Electoral law is being undermined and this is a risk for democracy

An important sign that a democracy is less than healthy must surely be when people cease to follow the rules which sustain it. Today has revealed yet more evidence that the Leave campaigns in the 2016 UK referendum broke electoral law. It is crucial to democratic elections that they observe the law, that there is no undue influence exerted at any stage, and that money is correctly spent. The risk in today’s febrile climate is that if the law has been broken, especially as in this case where the result was so narrow, people will start to question the legitimacy of the result. Thus faith in the system can be undermined and in a very severe crisis resort be made to further illicit activity.

In the case of the UK referendum, the evidence is that spending limits were breached by using other organisations that were ostensibly independent but actually linked. Additionally, the internet was used to mine data from Facebook in order to target people with political advertising on a mass scale. This latter activity also happened in the US general election. Moreover large sums were donated to the Leave campaigns whose source is unclear. One major backer of one of the campaigns, Mr Arron Banks has, it is being alleged, been found to have links with certain Russian billionaires and the state. There is already evidence that Russian hackers interfered with the US campaign, and 12 Russian intelligence operatives have been indicted, the most blatant of which was the hacking of a Presidential candidate’s email account as a result of which potentially compromising data was released at a crucial juncture of the campaign. The investigative reporter Carole Cadwalladr has gone so far as to argue that the UK’s democratic soul is at stake.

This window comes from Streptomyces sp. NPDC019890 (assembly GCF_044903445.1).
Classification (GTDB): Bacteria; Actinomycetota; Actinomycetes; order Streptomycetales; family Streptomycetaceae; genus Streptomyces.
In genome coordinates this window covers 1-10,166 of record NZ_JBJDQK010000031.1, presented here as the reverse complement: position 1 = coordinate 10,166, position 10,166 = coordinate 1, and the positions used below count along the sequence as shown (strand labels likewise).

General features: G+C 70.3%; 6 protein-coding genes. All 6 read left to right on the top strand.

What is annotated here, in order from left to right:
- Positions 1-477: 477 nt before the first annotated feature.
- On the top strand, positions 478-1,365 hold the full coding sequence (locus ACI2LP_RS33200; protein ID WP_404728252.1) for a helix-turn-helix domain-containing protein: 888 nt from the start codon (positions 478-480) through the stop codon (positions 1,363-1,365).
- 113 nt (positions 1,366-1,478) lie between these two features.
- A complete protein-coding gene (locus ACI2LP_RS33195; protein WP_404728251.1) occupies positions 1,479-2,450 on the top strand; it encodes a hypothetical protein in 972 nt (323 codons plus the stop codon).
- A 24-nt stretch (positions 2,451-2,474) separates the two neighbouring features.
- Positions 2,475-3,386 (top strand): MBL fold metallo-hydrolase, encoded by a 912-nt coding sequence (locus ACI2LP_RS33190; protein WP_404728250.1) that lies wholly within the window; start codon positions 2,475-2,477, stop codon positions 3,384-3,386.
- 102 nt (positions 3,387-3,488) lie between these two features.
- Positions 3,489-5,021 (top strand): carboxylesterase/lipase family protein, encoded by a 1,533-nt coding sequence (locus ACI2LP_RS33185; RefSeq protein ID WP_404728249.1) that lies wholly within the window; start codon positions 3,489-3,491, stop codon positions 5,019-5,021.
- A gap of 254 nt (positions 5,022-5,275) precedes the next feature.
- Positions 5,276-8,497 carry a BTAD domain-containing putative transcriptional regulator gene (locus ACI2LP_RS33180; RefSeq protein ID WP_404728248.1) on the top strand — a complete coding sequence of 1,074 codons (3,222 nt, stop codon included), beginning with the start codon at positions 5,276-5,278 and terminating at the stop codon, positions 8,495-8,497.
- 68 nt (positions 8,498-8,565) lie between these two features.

Moreover, as with the lack of cooperation with the special investigator in the US, so too in the UK leading officials and Mr Banks have refused to fully cooperate with the Electoral Commission’s enquiries and not attended interviews. The Electoral Commission plainly lacks sufficient enforcement powers, its fines being very small, and it is very ill-equipped to deal with the internet age where much of modern campaigning is being conducted.

A problem that both countries are encountering is that when challenged about malpractice, the response is that the investigative bodies are alleged to be biased or in the hands of their political opponents. There’s a sense that the integrity of the system is in question, which can reinforce a lack of trust in the political process in general.

This blog has been at pains over time to point out that, with confidence in politicians and central government being low, and with the perception being widely held that government is being run by a remote and cosmopolitan “political class” and subject to the undue influence of powerful and wealthy vested interests, issues with the functioning of the democratic process can be potentially dangerous.

Politicians have so far shown little willingness to take action. This should be of grave concern given the political crisis that the UK is faced with. At the very time when the UK’s institutions need to work, to sustain popular confidence in the system’s reliability, it is shown to be dysfunctional.

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